Patients who have suicide risk should be treated by a psychiatrist on an emergency basis. Many jurisdictions allow to have a suicidal person certified for a short period of time until they are no longer a risk to themselves or others. People who are suicidal need to be watched in a psychiatric intensive care facility and started on antidepressant medication right away. Sometimes the psychiatrist will decide that a serious of 6 to 12 electroshock treatments would be the best way to get through this high risk time. Each case is different and has to be judged on its own merit.
In the past the tricyclic antidepressant medications were used. However, the side-effects on the heart rhythm and deaths from serious irregular heart beats with drug overdoses in suicidal patients was unacceptable.
This has changed with the introduction of the selective serotonin reuptake inhibitors (SSRIs for short). The first one of these was fluoxetine (brand name: Prozac). Since then sertraline (brand name: Zoloft), fluvoxamine (brand name: Luvox) and paroxetine (brand name: Paxil) have been added.
There are several 5-hydroxy-tryptamine receptors with slightly different action and the psychiatrist can choose whether a strict antidepressant action or a combined antidepressant and anxiety relieving action is desired in a certain patient. The side-effects onto the heart, the sympathetic and the parasympathetic nervous systems can be kept at a minimum with these newer antidepressants. Ask your doctor regarding side-effects.
If sexual dysfunction is a problem with some of the other antidepressants, nefazodone (brand name: Serzone) may be the answer. It has antidepressant and anti-anxiety effects without suppression of the parasympathetic nerve, which controls sexual function. However, use of antihistamines like Seldane and Hismanal, which by themselves are harmless can lead to unsafe high levels because of the blockage of a clearing pathway in the liver and heart toxicity would result. Your doctor can explain this further.
Bupropion (brand name: WellbutrinSR) is not an SSRI, but is another newer antidepressant, which seems to help by stimulating other brain transmitters. It has no side effects on the heart, but can lead to seizures in those prone to them.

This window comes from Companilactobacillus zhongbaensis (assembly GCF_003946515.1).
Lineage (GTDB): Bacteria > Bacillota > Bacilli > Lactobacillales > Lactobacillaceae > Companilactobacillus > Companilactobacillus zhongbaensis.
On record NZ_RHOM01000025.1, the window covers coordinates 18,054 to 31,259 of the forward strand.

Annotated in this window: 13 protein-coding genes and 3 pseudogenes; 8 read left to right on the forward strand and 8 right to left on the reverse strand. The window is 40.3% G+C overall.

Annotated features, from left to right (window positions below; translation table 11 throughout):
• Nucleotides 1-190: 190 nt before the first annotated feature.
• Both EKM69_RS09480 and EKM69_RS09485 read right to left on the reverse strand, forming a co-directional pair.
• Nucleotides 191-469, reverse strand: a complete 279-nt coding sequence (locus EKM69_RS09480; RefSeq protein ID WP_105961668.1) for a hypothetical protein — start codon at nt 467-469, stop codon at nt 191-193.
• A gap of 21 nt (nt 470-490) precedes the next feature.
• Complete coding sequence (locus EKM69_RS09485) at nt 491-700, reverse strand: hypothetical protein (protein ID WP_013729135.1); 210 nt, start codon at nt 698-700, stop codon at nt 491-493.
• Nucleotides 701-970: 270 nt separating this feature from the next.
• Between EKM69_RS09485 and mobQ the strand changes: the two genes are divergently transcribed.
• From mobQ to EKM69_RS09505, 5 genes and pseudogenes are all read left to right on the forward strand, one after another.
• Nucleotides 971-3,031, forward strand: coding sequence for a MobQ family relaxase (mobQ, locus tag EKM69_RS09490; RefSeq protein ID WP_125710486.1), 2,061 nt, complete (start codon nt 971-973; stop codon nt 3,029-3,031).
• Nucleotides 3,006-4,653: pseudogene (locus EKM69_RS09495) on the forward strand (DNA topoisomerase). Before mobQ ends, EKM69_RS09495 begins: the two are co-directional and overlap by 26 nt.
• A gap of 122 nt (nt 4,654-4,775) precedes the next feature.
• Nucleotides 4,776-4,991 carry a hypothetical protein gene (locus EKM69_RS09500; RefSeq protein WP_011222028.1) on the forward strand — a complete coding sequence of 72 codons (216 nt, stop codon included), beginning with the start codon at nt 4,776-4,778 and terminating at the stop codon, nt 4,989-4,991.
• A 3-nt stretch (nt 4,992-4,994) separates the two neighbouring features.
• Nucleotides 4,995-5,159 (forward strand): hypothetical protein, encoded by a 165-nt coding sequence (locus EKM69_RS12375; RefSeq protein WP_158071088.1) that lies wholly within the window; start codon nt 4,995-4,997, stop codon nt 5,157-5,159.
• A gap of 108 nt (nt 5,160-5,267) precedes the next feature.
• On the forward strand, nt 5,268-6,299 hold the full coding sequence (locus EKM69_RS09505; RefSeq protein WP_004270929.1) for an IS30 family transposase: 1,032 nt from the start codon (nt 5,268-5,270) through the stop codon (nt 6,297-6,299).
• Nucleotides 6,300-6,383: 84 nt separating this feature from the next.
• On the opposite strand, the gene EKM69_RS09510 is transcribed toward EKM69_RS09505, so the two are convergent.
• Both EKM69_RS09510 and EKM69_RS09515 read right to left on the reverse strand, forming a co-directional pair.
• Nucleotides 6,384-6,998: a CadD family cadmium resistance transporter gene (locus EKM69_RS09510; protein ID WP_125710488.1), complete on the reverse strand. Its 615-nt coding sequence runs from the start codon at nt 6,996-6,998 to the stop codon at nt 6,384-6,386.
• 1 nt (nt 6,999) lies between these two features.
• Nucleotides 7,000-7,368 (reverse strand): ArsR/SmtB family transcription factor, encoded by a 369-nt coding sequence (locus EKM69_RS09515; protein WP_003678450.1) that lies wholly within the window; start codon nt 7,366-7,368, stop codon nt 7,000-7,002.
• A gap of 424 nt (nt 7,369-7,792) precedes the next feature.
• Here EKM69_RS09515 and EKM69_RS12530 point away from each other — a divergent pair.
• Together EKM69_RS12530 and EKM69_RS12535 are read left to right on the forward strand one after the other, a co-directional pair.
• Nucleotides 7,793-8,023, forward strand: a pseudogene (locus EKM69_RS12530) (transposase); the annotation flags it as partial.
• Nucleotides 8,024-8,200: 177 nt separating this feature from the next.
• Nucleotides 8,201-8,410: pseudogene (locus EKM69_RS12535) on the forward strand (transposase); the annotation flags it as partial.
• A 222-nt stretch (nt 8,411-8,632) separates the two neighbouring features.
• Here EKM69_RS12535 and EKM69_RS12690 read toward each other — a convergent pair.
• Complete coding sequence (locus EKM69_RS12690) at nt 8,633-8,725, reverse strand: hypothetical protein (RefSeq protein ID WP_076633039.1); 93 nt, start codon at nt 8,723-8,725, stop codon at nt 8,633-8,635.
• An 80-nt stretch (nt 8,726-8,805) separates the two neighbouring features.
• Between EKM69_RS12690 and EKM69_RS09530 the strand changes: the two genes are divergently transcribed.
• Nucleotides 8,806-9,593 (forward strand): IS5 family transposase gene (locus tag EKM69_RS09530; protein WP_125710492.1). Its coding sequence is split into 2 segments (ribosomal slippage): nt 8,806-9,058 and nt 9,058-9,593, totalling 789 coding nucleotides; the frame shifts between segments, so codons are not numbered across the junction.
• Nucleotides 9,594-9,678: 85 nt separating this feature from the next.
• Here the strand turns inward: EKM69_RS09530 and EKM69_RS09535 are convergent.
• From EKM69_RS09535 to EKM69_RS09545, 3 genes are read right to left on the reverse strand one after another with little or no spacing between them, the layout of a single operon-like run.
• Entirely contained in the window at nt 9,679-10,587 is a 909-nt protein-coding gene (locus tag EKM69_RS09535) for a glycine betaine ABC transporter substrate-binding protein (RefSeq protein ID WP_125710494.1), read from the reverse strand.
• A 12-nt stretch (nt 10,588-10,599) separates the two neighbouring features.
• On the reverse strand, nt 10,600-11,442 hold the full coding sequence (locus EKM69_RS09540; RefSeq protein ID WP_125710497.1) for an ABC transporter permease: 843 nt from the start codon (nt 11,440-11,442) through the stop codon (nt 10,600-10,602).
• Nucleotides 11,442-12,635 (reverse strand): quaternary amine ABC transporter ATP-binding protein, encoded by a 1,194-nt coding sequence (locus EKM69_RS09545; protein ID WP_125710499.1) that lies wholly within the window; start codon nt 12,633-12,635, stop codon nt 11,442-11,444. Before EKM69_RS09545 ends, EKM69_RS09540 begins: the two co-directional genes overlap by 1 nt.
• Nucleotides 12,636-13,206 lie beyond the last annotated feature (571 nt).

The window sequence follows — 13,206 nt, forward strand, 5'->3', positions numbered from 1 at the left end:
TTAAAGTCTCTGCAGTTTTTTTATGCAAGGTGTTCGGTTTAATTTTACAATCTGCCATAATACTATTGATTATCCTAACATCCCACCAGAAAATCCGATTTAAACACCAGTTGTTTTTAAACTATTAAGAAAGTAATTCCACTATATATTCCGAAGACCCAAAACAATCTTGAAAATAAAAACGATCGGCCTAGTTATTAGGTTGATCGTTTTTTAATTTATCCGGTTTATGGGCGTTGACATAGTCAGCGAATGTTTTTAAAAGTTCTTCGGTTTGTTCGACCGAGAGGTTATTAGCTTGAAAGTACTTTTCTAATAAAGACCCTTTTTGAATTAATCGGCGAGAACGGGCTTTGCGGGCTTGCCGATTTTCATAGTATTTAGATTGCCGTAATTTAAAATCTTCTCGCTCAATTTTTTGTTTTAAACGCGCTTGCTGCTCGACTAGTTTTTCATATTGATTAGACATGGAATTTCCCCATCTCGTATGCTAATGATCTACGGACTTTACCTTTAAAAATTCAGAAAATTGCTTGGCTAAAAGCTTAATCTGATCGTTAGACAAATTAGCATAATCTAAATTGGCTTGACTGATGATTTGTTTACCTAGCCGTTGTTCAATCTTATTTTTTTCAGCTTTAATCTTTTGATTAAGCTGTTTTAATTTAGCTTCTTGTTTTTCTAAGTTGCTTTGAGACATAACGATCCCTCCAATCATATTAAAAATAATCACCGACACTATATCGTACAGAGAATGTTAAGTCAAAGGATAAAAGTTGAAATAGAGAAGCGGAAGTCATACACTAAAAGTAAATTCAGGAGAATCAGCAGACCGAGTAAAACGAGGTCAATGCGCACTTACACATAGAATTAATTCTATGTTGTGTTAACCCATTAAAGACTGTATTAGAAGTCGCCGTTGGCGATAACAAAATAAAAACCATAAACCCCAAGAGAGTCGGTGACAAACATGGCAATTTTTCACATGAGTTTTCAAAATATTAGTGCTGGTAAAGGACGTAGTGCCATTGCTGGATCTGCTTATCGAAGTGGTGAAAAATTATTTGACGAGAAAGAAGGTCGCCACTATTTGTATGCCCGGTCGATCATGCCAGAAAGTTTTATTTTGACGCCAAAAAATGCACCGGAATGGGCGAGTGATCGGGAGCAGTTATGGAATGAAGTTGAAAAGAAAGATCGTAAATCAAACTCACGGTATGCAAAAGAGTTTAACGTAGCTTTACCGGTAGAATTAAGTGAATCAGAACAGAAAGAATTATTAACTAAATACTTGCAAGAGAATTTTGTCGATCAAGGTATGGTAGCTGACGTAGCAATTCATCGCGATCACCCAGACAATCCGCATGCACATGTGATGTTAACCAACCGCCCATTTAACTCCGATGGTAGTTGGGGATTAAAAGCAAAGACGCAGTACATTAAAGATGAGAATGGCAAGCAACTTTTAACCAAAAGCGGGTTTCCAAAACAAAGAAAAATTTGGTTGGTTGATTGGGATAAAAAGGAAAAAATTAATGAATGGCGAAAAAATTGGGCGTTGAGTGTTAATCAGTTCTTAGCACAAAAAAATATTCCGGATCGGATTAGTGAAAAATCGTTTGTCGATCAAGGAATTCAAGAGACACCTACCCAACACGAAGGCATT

Another class of antidepressants are the monoamine oxidase (MAO) inhibitors. Phenelzine (brand name: Nardil) is one such antidepressant. As the MAO enzyme has wide distribution in the body( not just in the brain), it follows from this that there can be significant side-effects that may necessitate it to stop the medication. When the patient takes food with tyramine (such as cheeses) or over-the-counter nasal decongestants( with phenylpropanolamine) the blood pressure can suddenly shoot up to dangerous levels to the point where a stroke can occur. There are other foods and wines that have to be avoided. In my opinion there are safer antidepressants than these, but discuss the pros and cons with your physician.
1. More info on depression: http://www.askdrray.com/depression-needs-treatment/
2. Read how SAMe supplementation can improve effects of antidepressants by 35%: https://nethealthbook.com/news/same-a-supplement-for-depression/
3. More info on low testosterone and depression in men: https://nethealthbook.com/news/depression-and-low-testosterone-in-men/
1. Dr. David Burns: “Feeling good –The new mood therapy”, Avon Books, New York,1992.
2. Diagnostic and Statistical Manual of Mental Disorders, Fourth Edition, (DSM-IV),American Psychiatric Association, Washington,DC,1994.
3. Dr. Shaila Misri at the 46th St. Paul’s Hosp. Cont. Educ. Conference, November 2000, Vancouver/B.C./ Canada.
4. JM Loftis et al. J Neurochem 2000 Nov 75(5): 2040-2050.
5. B. Zilbergeld et al. “Hypnosis – Questions& Answers”, W.W. Norton & Co, New York,1986: 307-312.
6. MH Erickson & EL Rossi:”Hypnotherapy, an exploratory casebook”, Irvington Publishers Inc., New York, 1979: chapter 8, 314-363.
7. G Steketee et al. Compr Psychiatry 2001 Jan 42(1): 76-86.
8. DS Mennin et al. J Anxiety Disord 2000 July-Aug 14(4): 325- 343.
9. J Hartland: “Medical &Dental Hypnosis and its Clinical Applications”, 2nd edition, Bailliere Tindall,London,1982, page: 326-336.